She idolises Maria Sharapova, she looks a bit like Sharapova and if Amanda Anisimova continues to play the way she has been over the past 12 days, she could become the youngest winner of a grand slam title since Sharapova at Wimbledon in 2004.
Anisimova ambushed Simona Halep yesterday, taking just 68 minutes to beat the defending champion 6-2, 6-4 and reach the semi-finals of the French Open. Halep was tense and edgy; 17-year-old Anisimova was brave, bold and, as only a teenager experiencing things for the first time can be, totally unfettered by expectation or pressure. And her backhand – it ought to come with a government health warning.
Two years ago, Jose Higueras, the tennis guru who has guided the careers of many a great from Michael Chang to Pete Sampras via a brief spell with Roger Federer, called Anisimova’s backhand the best shot in tennis in an interview with the New York Times. And Anisimova was only a 15-year-old junior in those days.
Scarier still is the thought that all of this could have happened last year. Then, making her debut on WTA Tour, she developed a stress fracture in her foot and had to miss the whole of the clay court season to let it heal. Now, in her first full season on the tour, she is powering her way up the rankings from No 87 at the start of the year to No 26 today. If she does match her idol and win her maiden grand slam, she will be ranked around the No 13 mark.
“I have been playing very well,” she said. “But today I knew I had to do something different, because playing against Simona, I knew it wasn’t going to be easy. She’s an amazing athlete and player.
“I can’t believe it. I’ve been working so hard but I didn’t believe it would pay off like this. It’s more than I could ever have asked for. Going out today, I knew I’d been playing well, because I was in the quarter-finals. I knew I had to do something different. This is one of the best matches I’ve ever played.”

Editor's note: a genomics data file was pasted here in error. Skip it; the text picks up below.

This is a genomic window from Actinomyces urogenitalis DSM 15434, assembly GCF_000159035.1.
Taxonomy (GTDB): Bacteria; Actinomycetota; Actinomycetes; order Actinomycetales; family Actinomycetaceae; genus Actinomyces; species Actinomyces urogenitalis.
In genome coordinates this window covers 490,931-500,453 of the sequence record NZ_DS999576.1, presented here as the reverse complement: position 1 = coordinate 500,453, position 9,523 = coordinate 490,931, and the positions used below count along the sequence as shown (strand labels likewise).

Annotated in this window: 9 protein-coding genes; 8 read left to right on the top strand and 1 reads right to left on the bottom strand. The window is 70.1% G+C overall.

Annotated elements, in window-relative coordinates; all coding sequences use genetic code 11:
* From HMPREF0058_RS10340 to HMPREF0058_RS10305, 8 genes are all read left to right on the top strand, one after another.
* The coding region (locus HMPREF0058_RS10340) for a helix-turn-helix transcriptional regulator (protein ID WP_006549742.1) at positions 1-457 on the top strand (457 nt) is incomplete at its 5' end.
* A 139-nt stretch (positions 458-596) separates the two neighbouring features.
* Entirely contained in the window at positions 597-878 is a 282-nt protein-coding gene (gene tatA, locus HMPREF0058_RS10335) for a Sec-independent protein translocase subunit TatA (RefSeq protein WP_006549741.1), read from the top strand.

Anisimova’s parents moved from Moscow to the United States in order to help the career of their elder daughter, Maria. She went on to play college tennis – which involved the family moving from New Jersey to Florida – but all the while young Amanda, who was born in the US, was showing signs she was plotting a path to the very top.
“I knew that she’s going to play very well, but she played great today,” Halep said, disappointed but full of admiration. “All credit to her, because she made a good match, a big match. She’s pushing the ball really deep. Sometimes you cannot go from there because the ball doesn’t bounce. She puts pressure on the game. And even if she doesn’t hit strong like with a lot of power, she hits it very long, very deep, with good depth, and it’s tough to return the balls.”
Ash Barty will be the next woman to try and find a way to return those deep, powerful ground strokes. She disposed of Madison Keys 6-3, 7-5 yesterday, to reach her first grand slam semi-final and push her position in the world pecking order up to No 4.
Like Anisimova, Barty was showing herself to be a potential champion as a teenager but then it all became a bit too much. At the end of 2014, when she was only 18, she took an indefinite break from tennis and headed home to Australia. There, she signed for cricket team Brisbane Heat to play in the inaugural women’s Big Bash and moved as far away from the individual pressure of singles tennis as possible.
A little over a year later, she was back on the WTA tour refreshed and ready to make her mark. This season, she reached her first grand slam quarter-final in Australia, won the biggest title of her career in Miami and is now into the last four in Paris and up against a player she has never faced.
“I haven’t played against her,” Barty said. “So it’s a clean slate for both of us and exciting opportunity for all four of us that are in the semis. I know we are all very excited. It’s just an amazing situation to be in.
“I feel like when I’m able to play my game style and my kind of tennis, I can match it with everyone regardless what surface it’s on. I’m just super excited.”